Jerrell Bates and Lux Service Award

Jerrell Bates has accomplished quite a few things during his time at the University of Northern Iowa, from being named a Newman Civic Fellow to serving as president for Ethnic Student Promoters. But of all the things he’s done in his four years, the senior psychology major believes winning the Lux Service Award is his greatest achievement.

“I came into college, introverted, with no intention of doing anything — just being in my room, going to class, going to work for four years,” Bates explained. “Winning the Lux showed me the kind of personal growth that I’ve had.”

Each year, the Lux Service Award is given to a graduating senior to recognize the culmination of their overall involvement at UNI. It’s considered the most prestigious award handed out at the annual Student Leadership Awards ceremony. The other winner this year was Alexis Moller

While Bates said he wouldn’t describe himself as an emotional person, he does say he got a little emotional on April 12, the night of the ceremony, when he won, surrounded by his mom, his mentors and his friends.

“It was surreal, to be honest. I’m still shocked.”

Getting out of his shell in his early days at college required some help from UNI Thrive, a peer mentor program for multicultural students. Bates said that his mentor Yakira Sanders (‘19) “refused to let him be anti-social.” The mentorship program was so impactful for Bates that he also became a mentor.

Working in housing and dining in a more customer service-based role also helped Bates break out of his comfort zone. Bates has stayed active on campus in other ways, including as a member of the Black Student Union, a student program coordinator for the Department of Diversity, Inclusion & Social Justice, and a student representative on the President's Council for Inclusion, Transformative Social Justice & Advocacy.

One of the greatest lessons he says he’s learned while being so involved on campus is to be comfortable with the uncomfortable.

“I've learned that there's a lot of stuff you're going to be uncomfortable with,” he said. “You just have to get used to it. In order to succeed, you have to keep pushing because if something gets uncomfortable, and you just decide to stop there, then you might never reach the heights that you're capable of reaching.”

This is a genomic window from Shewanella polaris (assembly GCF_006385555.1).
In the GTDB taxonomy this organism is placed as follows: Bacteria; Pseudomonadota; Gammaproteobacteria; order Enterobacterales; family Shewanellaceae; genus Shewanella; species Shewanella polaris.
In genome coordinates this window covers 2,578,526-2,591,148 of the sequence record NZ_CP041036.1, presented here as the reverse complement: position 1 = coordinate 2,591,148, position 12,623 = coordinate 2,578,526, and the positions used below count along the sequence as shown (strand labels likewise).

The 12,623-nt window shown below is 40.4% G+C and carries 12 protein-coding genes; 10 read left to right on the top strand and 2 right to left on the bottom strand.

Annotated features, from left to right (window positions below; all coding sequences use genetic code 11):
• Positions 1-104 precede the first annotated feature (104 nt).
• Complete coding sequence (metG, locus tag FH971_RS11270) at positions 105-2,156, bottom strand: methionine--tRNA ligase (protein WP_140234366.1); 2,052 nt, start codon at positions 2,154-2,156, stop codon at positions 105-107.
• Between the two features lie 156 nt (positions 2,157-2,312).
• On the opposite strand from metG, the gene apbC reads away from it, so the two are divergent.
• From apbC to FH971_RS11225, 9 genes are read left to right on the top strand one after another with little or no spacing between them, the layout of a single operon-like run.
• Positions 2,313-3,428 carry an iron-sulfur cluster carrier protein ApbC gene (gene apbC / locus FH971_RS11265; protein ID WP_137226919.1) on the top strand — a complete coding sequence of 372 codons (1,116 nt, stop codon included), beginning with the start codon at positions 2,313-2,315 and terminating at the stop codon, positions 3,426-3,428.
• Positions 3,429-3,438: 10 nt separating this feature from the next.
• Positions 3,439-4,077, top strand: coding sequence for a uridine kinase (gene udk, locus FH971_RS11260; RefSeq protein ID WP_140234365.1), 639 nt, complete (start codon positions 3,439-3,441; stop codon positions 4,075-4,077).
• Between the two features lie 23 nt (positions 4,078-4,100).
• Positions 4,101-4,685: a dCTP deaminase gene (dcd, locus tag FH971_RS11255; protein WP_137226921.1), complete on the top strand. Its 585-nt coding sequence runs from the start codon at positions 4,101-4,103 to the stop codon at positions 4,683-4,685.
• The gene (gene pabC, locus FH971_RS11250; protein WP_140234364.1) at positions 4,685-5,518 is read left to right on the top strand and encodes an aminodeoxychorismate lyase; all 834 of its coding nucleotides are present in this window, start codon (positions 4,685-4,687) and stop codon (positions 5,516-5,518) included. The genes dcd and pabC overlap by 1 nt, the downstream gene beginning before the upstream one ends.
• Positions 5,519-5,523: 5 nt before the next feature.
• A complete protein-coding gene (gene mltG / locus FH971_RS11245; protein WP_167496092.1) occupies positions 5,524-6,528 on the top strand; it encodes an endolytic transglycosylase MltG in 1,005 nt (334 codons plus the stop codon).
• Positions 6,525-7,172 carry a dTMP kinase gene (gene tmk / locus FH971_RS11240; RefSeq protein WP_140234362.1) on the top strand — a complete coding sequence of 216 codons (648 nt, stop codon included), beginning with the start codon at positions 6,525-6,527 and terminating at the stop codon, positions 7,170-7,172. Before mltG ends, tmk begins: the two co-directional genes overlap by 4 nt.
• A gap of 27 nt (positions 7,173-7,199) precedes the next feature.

While Bates will be attending graduate school in the fall at UNI for mental health counseling and he plans to go on to get his doctorate, there was a time when he didn’t think he’d go to college at all. 

Bates grew up in Waterloo. As he approached graduation from West High School, he realized he had two options: enter the workforce or go to college. Knowing he wasn’t quite ready to enter the workforce, he opted for the college route and decided UNI was the best choice for him due to the closeness to home and the friends he had working on campus.

Bates says that coming to college has changed him for the better both professionally and personally. It also further ignited his passion for helping others with their mental health struggles and made him realize his dream of becoming a mental health counselor. 

“Through my professors and my coursework, my eyes were opened to exactly how bad the mental health situation is in America,” he said.

After going through undergraduate studies, Bates says he is “fully prepared” to continue his education with grad school in the fall. For Bates, the choice to get his next degree at UNI was an easy one.

“Coming to UNI is when I realized that I have a passion for serving others,” Bates said. “I believe my purpose is to help others improve their quality of life and realize their true potential. So I'm very much looking forward to going out and continuing to do that — not just my community, but as far as I can.”